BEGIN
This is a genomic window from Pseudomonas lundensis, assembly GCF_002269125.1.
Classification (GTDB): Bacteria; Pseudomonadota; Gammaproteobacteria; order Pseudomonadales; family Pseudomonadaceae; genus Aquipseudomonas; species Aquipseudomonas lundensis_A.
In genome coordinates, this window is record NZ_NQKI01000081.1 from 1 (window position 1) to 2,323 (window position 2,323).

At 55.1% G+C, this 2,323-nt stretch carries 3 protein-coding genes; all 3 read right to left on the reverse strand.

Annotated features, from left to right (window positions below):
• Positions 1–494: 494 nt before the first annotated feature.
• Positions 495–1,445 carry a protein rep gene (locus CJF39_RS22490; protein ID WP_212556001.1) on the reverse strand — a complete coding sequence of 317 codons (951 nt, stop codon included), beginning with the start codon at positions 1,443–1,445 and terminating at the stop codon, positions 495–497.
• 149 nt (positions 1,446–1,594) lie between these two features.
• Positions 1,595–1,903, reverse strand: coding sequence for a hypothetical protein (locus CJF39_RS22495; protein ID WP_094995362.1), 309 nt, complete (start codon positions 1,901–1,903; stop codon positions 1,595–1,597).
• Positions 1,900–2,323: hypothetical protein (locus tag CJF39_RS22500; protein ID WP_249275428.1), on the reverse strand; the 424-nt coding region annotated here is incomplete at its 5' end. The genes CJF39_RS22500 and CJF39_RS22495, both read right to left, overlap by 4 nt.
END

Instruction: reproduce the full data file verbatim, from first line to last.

This is a genomic window from Pseudomonas lundensis, assembly GCF_002269125.1.
Classification (GTDB): Bacteria; Pseudomonadota; Gammaproteobacteria; order Pseudomonadales; family Pseudomonadaceae; genus Aquipseudomonas; species Aquipseudomonas lundensis_A.
In genome coordinates, this window is record NZ_NQKI01000081.1 from 1 (window position 1) to 2,323 (window position 2,323).

At 55.1% G+C, this 2,323-nt stretch carries 3 protein-coding genes; all 3 read right to left on the reverse strand.

Annotated features, from left to right (window positions below):
• Positions 1–494: 494 nt before the first annotated feature.
• Positions 495–1,445 carry a protein rep gene (locus CJF39_RS22490; protein ID WP_212556001.1) on the reverse strand — a complete coding sequence of 317 codons (951 nt, stop codon included), beginning with the start codon at positions 1,443–1,445 and terminating at the stop codon, positions 495–497.
• 149 nt (positions 1,446–1,594) lie between these two features.
• Positions 1,595–1,903, reverse strand: coding sequence for a hypothetical protein (locus CJF39_RS22495; protein ID WP_094995362.1), 309 nt, complete (start codon positions 1,901–1,903; stop codon positions 1,595–1,597).
• Positions 1,900–2,323: hypothetical protein (locus tag CJF39_RS22500; protein ID WP_249275428.1), on the reverse strand; the 424-nt coding region annotated here is incomplete at its 5' end. The genes CJF39_RS22500 and CJF39_RS22495, both read right to left, overlap by 4 nt.